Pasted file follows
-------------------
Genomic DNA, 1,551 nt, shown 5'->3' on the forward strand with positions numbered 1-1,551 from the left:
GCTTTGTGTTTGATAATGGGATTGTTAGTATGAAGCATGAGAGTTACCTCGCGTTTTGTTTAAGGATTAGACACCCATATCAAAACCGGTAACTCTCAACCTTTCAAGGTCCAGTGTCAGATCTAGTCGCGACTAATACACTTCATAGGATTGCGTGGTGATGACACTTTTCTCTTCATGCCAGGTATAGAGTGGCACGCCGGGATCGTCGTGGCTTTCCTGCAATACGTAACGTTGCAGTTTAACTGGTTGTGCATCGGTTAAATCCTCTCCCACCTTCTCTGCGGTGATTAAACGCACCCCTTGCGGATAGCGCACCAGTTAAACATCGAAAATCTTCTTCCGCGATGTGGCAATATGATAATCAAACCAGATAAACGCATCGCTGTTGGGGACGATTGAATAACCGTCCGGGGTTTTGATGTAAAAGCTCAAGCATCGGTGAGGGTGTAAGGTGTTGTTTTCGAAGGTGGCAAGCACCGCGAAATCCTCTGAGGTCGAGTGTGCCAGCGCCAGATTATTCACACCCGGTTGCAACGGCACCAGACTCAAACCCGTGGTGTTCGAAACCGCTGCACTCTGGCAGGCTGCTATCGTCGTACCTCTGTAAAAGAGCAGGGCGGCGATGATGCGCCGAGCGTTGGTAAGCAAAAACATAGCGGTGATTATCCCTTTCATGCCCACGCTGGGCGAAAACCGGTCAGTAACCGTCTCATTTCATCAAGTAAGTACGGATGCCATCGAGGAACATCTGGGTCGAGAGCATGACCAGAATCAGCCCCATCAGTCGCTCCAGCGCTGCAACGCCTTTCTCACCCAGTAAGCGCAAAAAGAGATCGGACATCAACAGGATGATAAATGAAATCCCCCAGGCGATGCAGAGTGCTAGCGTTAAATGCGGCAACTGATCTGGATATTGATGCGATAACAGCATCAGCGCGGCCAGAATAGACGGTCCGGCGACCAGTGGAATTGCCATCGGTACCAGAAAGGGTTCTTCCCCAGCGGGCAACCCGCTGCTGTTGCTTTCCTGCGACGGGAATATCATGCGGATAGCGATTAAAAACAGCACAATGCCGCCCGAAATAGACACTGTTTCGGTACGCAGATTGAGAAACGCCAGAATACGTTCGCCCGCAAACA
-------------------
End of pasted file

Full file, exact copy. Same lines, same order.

Genomic DNA, 1,551 nt, shown 5'->3' on the forward strand with positions numbered 1-1,551 from the left:
GCTTTGTGTTTGATAATGGGATTGTTAGTATGAAGCATGAGAGTTACCTCGCGTTTTGTTTAAGGATTAGACACCCATATCAAAACCGGTAACTCTCAACCTTTCAAGGTCCAGTGTCAGATCTAGTCGCGACTAATACACTTCATAGGATTGCGTGGTGATGACACTTTTCTCTTCATGCCAGGTATAGAGTGGCACGCCGGGATCGTCGTGGCTTTCCTGCAATACGTAACGTTGCAGTTTAACTGGTTGTGCATCGGTTAAATCCTCTCCCACCTTCTCTGCGGTGATTAAACGCACCCCTTGCGGATAGCGCACCAGTTAAACATCGAAAATCTTCTTCCGCGATGTGGCAATATGATAATCAAACCAGATAAACGCATCGCTGTTGGGGACGATTGAATAACCGTCCGGGGTTTTGATGTAAAAGCTCAAGCATCGGTGAGGGTGTAAGGTGTTGTTTTCGAAGGTGGCAAGCACCGCGAAATCCTCTGAGGTCGAGTGTGCCAGCGCCAGATTATTCACACCCGGTTGCAACGGCACCAGACTCAAACCCGTGGTGTTCGAAACCGCTGCACTCTGGCAGGCTGCTATCGTCGTACCTCTGTAAAAGAGCAGGGCGGCGATGATGCGCCGAGCGTTGGTAAGCAAAAACATAGCGGTGATTATCCCTTTCATGCCCACGCTGGGCGAAAACCGGTCAGTAACCGTCTCATTTCATCAAGTAAGTACGGATGCCATCGAGGAACATCTGGGTCGAGAGCATGACCAGAATCAGCCCCATCAGTCGCTCCAGCGCTGCAACGCCTTTCTCACCCAGTAAGCGCAAAAAGAGATCGGACATCAACAGGATGATAAATGAAATCCCCCAGGCGATGCAGAGTGCTAGCGTTAAATGCGGCAACTGATCTGGATATTGATGCGATAACAGCATCAGCGCGGCCAGAATAGACGGTCCGGCGACCAGTGGAATTGCCATCGGTACCAGAAAGGGTTCTTCCCCAGCGGGCAACCCGCTGCTGTTGCTTTCCTGCGACGGGAATATCATGCGGATAGCGATTAAAAACAGCACAATGCCGCCCGAAATAGACACTGTTTCGGTACGCAGATTGAGAAACGCCAGAATACGTTCGCCCGCAAACA